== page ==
The bill would make it a crime to deliberately fail to pay money owed as part of an employment relationship. Sadly, Labour being Labour, the penalties are weak. An employee stealing from their employer can get seven years, but Labour will only hand out one year to employers who deliberately rob their employees, despite the amount of money involved almost always being far higher. Which tells us something about who and what they value - and it isn't the people they name themselves after.

There were 69 bills in the ballot today.

Wednesday, April 05, 2023

Climate Change: Poor advice protects the status quo

Newsroom has a story today about the petition against the Climate Change Response (Late Payment Penalties and Industrial Allocation) Amendment Bill, which has so far gained more than 3000 signatures. The bill expands industrial allocation, making them eligible for bigger subsidies and giving more free credits to polluters if carbon prices rise. In a time when we need to be cutting emissions faster and harder, you can see why this is agitating people. But the story also includes some information on how MBIE made this terrible decision. And its not pretty:

Hood received correspondence from the ministry and from Climate Change Minister James Shaw's office under the Official Information Act that shows how the policy was developed.

Officials were mostly concerned about the impact on a handful of companies if their over-allocation was curtailed. Given the high carbon prices, they could close.

There was only cursory assessment of the potential for moderately-intensive industries (which receive the 57 percent allocation) to move up into the 87 percent category if eligibility thresholds were loosened. Some of that assessment indicated this was a desirable effect, since otherwise those moderately-intensive industries might be threatened by the high carbon price.

What worried Hood most of all, however, was that officials undertook no analysis of the potential for new industries to become eligible for allocation.

The first is an obvious example of how captured agencies protect the status quo, even when the point of policy is to destroy it. The second part is an appalling example of an agency simply failing to do its job and produce proper advice. And when we're talking about Aotearoa's most important policy problem, that's simply unacceptable.

The bill is open for submissions until midnight tomorrow, and its worth speaking up on. If you're not sure what to say, there's a submission guide here, and a sample submission here.

Merry Trumpmas!

So, former US President Donald Trump has finally been charged, with 34 counts of "falsifying business records" over his efforts to hide hush-money payoffs. Which isn't much, but its a start. And hopefully its a sign that he'll be prosecuted for his serious crimes, like trying to overturn an election by force, as well.

Meanwhile, Republicans are making outraged noises about what would happen if Democrat politicians who committed crimes were also prosecuted. What indeed? Powerful people been held to account under the law, regardless of their political affiliation or wealth! The fact that the think that this is somehow a terrible thing tells you that America is a very sick country, and has fallen a long, long way from its founding principles.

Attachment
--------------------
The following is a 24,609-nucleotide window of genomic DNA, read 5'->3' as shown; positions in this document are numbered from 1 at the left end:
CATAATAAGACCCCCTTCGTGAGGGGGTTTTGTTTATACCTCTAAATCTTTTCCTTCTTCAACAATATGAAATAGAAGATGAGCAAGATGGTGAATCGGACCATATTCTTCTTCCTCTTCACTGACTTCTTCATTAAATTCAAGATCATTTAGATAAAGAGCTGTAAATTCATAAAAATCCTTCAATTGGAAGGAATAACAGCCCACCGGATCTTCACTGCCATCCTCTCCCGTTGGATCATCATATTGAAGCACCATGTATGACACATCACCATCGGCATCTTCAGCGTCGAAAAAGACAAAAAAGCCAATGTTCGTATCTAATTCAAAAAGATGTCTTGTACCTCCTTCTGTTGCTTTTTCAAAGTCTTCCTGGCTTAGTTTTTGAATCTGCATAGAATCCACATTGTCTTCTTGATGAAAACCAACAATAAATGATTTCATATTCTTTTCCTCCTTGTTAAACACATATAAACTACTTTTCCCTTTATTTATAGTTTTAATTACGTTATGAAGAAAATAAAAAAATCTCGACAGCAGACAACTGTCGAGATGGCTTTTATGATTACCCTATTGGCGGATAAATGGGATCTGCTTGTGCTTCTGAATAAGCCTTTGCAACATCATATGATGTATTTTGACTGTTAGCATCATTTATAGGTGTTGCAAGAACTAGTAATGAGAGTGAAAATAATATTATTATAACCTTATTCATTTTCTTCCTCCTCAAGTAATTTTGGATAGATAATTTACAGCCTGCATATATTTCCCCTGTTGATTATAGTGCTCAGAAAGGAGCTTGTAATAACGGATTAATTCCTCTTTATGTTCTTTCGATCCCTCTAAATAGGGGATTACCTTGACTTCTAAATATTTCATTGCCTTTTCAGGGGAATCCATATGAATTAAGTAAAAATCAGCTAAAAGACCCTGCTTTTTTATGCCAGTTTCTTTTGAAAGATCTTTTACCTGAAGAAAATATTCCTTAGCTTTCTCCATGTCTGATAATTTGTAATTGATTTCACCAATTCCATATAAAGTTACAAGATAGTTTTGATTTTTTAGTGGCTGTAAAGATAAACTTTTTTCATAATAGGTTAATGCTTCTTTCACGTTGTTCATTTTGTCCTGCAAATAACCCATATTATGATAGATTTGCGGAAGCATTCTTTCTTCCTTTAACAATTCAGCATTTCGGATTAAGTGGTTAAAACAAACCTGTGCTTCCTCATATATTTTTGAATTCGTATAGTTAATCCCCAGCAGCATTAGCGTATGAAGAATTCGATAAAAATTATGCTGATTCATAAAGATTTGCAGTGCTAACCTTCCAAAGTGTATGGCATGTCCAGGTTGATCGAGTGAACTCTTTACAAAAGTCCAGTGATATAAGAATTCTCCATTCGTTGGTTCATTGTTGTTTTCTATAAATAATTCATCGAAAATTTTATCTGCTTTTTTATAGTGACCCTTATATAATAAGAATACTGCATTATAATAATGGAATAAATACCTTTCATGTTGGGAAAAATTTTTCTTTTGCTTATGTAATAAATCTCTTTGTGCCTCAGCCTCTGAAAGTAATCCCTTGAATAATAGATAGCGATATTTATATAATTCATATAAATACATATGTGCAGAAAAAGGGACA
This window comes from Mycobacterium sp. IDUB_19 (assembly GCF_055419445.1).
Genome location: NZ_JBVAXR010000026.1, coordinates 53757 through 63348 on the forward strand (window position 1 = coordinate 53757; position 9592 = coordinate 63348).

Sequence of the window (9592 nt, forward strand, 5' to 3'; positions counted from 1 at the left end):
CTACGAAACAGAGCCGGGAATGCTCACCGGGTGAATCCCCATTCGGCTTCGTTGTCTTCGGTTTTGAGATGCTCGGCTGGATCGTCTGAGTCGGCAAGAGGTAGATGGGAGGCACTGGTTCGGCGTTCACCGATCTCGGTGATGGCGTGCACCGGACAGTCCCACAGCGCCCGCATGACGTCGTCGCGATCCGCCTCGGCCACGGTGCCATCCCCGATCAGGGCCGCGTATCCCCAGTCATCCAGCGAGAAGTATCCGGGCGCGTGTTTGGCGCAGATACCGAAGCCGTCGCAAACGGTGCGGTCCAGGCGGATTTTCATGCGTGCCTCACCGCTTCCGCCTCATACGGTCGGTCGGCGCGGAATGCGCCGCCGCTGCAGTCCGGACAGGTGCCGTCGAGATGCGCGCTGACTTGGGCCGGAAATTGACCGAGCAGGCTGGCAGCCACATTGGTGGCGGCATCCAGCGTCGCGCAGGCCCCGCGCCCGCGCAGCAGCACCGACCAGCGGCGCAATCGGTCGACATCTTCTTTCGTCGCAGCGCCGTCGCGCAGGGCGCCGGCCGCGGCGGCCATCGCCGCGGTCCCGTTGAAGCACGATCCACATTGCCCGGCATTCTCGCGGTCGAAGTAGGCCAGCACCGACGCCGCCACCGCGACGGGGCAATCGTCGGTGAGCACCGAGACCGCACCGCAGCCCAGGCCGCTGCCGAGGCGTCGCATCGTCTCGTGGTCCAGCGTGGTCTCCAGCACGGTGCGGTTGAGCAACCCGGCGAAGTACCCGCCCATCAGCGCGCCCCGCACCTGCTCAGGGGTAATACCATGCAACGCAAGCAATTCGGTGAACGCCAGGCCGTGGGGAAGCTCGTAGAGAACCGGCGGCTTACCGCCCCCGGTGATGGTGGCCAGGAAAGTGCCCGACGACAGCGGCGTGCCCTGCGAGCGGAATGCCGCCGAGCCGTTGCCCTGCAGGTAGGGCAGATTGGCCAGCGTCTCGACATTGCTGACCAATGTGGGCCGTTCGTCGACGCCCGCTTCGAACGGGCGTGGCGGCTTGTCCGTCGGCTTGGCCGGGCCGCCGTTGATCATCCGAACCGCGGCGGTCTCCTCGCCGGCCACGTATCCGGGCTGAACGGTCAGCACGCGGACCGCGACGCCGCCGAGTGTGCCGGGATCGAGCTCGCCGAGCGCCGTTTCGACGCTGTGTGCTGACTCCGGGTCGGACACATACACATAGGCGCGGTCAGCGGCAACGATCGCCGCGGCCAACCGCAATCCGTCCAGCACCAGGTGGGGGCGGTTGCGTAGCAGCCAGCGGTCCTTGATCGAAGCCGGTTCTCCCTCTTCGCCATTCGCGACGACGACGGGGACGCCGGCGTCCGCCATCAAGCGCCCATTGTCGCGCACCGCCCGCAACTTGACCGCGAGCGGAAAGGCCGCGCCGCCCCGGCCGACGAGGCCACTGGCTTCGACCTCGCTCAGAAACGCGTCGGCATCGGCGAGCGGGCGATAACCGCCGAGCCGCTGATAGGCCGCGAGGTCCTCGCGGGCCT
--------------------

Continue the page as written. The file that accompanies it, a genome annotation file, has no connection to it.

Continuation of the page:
Member's Day

Today is a Member's Day. First up is the third reading of Angie Warren-Clark's Crimes (Child Exploitation Offences) Amendment Bill, followed by the third reading of Marja Lubeck's Employment Relations (Extended Time for Personal Grievance for Sexual Harassment) Amendment Bill. After that there will be the committee stage of the Ian McKelvie's Sale and Supply of Alcohol (Exemption for Race Meetings) Amendment Bill. The House should make a start on the second reading of Jacqui Dean's Increased Penalties for Breach of Biosecurity Bill, but I don't expect them to get much further. Two bills have been delayed to next member's day by the Business Committee, so there might be a ballot tomorrow.

Tuesday, April 04, 2023

Adding criminal penalties to the OIA

In the wake of Stuart Nash's unlawful withholding of official information to hide his corrupt disclosure to donors, there have been multiple calls for criminal penalties to be added to the OIA to deter such behaviour. Graeme Edgeler makes the case well in The Spinoff, Newsroom interviews a bunch of experts who are all united on it, and even ACT has got into the game. And so they should. 72 countries have such laws, and we are weird for not having them - especially when we clearly have a problem with wilful hiding of information.

To help things along, I've taken a first stab at a bill on the Progressive Bills Project wiki. The bill is based on Canadian and South African law, and provides for a penalty of two years imprisonment for destroying, damaging, altering, concealing, or falsifying records, or directing, counsel or procuring someone to do the same. There's some policy questions that I'm not sure about: should it refer to "records" or "information" (the OIA is unusual in covering the latter)? Should prosecution require the permission of the Attorney-General, as is required for wrongful disclosure and corrupt use offences? Should it just be in the Crimes Act and cover LGOIMA as well, or should LGOIMA have its own clause? But I think there's enough there for someone to pick it up and put it in the ballot, and for it to be improved by a select committee. So, how about it? Any MP's keen?

Climate Change: What policy success looks like